Concerned, even panicked, by the US revolution and its adoption of individualism as the organizing force of freedom and social justice, those running the Illuminati set out to create a French Revolution that would emphasize the paramount role of the state and government as the bulwark of liberty.

The result, of course, was a ghastly bloodbath and a philosophical confusion that the French still haven't recovered from. In any event, Occupy Wall Street shared many of the same sentiments that animated the French Revolution. OWS's rhetoric was vicious and exclusionary. It sought to divide average people from the "one percent" based merely on wealth levels. It was even intended to combat the libertarian tendencies of the Internet itself.

In reality, there are only a tiny handful of people and families who are today's "controllers." These controllers may number a few thousand, or even a few hundred. By focusing on the "one percent," OWS was vastly expanding the pool of people, into the millions. This set up two levels of misinformation. First, it ensured that the REAL power elite would never be accurately categorized within the OWS paradigm. Second, it created a class struggle between "haves" and "have nots."

Our articles exposing OWS, including one that was indirectly picked up by Matt Drudge, helped shine the disinfectant of truth on those involved in the manipulation. We mention this not so much for the historical record (almost everything goes down the memory hole eventually) but because it really did happen.

Being in the middle of it, we became well aware of the impact. Today, we're focused on "public banking" and the "anti-usury" movement these days, which is another variant of the same elite ploy. Anyway … one doesn't need to build a huge news infrastructure to provide truthful information that will help rebuild civil society and avert, potentially, the kind of genocide that occurred in the 20th century. You don't need to invest millions or hire thousands.

You do need to make up your mind that you are going to be a credible observer of the modern scene to the best of your ability. And you have to be willing to try to tell the truth as you see it. You have to be courageous enough to pursue your vision even when it costs you dearly; you have to be courageous enough to forgive yourself for the mistakes you will inevitably make along the way.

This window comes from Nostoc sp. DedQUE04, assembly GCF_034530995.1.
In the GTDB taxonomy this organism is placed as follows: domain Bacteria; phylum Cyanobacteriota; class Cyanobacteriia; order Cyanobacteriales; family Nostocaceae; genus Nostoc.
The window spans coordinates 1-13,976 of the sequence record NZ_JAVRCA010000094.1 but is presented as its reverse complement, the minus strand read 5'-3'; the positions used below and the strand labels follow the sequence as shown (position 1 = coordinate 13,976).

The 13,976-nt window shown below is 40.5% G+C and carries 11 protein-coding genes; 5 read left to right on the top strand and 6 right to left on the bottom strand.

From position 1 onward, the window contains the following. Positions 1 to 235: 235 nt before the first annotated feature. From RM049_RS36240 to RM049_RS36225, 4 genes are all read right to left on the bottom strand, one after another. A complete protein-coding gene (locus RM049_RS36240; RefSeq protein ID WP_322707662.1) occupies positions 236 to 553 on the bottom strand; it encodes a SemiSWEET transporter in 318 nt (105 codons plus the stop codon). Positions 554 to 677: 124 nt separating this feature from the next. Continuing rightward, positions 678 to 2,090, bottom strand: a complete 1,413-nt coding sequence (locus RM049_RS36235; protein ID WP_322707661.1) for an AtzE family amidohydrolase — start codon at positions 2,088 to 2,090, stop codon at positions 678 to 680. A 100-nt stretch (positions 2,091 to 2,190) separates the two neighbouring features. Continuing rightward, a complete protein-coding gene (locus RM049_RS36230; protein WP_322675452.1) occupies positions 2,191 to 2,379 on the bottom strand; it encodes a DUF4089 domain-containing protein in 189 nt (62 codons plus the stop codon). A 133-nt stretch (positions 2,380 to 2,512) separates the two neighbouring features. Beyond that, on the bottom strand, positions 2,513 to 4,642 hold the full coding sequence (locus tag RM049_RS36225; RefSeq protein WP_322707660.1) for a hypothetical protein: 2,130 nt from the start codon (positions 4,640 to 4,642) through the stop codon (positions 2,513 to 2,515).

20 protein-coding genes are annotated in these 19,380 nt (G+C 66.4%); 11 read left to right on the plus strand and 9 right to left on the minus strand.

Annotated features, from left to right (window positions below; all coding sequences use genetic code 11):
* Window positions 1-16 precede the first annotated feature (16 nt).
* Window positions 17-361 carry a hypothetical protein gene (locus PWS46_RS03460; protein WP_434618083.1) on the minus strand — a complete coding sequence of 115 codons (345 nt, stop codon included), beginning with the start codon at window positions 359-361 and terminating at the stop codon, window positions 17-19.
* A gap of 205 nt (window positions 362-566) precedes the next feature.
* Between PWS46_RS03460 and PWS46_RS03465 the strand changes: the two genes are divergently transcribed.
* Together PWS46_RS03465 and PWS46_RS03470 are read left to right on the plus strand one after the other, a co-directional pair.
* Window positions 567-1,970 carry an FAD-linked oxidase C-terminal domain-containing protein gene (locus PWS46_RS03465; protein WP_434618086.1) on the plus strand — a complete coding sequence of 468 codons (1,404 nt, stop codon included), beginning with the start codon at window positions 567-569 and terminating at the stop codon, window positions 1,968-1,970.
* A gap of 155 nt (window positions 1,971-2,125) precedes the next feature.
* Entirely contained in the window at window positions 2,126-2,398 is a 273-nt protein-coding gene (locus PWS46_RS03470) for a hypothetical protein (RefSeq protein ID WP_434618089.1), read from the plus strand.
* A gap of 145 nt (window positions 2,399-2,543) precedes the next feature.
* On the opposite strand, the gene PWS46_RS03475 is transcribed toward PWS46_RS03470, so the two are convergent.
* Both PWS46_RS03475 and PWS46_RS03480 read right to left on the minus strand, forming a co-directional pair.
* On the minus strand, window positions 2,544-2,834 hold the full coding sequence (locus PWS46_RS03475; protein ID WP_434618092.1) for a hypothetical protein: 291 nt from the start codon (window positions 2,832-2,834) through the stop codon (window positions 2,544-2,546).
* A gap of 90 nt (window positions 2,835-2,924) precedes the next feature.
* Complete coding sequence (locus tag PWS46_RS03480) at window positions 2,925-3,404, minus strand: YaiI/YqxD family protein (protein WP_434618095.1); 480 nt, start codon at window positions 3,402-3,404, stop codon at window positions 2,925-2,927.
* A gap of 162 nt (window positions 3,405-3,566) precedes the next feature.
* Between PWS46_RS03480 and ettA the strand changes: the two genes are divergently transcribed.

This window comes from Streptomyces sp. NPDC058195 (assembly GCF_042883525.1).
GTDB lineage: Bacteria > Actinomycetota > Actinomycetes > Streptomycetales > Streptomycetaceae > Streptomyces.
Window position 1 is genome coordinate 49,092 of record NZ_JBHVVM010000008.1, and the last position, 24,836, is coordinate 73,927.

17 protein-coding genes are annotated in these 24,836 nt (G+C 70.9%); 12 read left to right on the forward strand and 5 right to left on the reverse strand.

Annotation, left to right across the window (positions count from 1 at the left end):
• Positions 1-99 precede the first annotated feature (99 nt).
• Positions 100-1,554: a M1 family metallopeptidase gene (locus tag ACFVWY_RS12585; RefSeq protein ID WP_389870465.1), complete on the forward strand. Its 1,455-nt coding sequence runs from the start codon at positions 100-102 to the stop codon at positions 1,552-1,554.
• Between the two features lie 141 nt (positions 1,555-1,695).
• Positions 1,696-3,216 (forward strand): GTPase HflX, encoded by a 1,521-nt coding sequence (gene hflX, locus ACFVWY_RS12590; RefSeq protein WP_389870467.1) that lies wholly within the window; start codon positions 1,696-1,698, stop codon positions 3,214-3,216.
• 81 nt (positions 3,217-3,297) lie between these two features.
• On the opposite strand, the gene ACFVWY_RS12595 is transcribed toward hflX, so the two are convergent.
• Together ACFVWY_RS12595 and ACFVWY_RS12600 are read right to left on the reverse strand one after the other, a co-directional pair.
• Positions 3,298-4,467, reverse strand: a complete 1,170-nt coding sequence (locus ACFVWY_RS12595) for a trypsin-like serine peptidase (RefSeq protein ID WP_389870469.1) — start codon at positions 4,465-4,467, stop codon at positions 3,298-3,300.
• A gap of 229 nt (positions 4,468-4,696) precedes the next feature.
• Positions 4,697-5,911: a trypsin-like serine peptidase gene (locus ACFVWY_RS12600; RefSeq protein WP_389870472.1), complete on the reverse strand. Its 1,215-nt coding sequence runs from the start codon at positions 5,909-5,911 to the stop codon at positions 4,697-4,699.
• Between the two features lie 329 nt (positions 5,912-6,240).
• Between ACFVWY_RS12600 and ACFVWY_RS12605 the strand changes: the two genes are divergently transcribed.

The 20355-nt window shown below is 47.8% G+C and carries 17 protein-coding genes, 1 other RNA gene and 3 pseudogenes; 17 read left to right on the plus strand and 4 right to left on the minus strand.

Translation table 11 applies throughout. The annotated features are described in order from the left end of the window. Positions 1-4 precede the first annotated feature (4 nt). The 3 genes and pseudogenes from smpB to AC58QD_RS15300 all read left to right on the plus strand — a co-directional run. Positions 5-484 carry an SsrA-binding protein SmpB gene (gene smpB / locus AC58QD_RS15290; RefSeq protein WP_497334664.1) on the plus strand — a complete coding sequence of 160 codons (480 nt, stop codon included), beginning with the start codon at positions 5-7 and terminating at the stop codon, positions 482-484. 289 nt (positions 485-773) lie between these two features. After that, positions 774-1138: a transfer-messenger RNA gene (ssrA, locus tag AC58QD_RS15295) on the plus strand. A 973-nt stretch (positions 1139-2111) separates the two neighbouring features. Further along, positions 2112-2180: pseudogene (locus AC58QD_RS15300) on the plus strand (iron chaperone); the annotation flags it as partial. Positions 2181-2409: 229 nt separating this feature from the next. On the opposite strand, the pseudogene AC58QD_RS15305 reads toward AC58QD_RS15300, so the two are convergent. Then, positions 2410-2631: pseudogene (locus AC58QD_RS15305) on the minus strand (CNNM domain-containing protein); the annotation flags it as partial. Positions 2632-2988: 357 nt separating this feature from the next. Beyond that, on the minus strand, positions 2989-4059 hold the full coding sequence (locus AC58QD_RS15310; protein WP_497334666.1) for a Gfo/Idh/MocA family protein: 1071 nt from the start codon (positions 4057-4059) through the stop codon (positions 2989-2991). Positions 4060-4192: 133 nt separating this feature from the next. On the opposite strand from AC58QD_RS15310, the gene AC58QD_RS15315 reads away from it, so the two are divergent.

One person with a pen and a vision can help change the world. Having said that, we return to our original point that the dialectic inevitably is changing and this new venture is yet more evidence of it.

The top elites themselves are not foolish. Their paradigm will accommodate the new and more libertarian media that is gradually taking shape. Glenn Beck, having decided apparently he is libertarian, has a US media company focused on free markets and freedom issues. Ron Paul is creating a media network as well. Now there will be three fairly major entities that we are aware of with this new effort.

This is where the dialectic is headed, and it is actually a most hopeful sign. The very paradigm that the top elites have adopted and utilized for centuries is forcing the current revolution. The poles of the conversation begin to shift.

In order to retain control of the conversation, the top men will have to tolerate these new ventures. But in tolerating them, they must allow the conversation to move in another direction, one far different than what occurred in the 20th century.

We see it happening, as you do, too. And practically speaking, from an investment standpoint, you should track this trend and be aware of its consequences. It is part of a larger media evolution, one that is turning away from the rigid information control that the elites have exercised for over 100 years.

After Thoughts

It is not a good time to invest in elite media properties, encumbered with all the barriers-to-entry of the past centuries … rickety printing presses, vast studios, etc. But you might do worse than to scrutinize the New Media. These are not just sociopolitical changes that are occurring; they are business-oriented ones as well.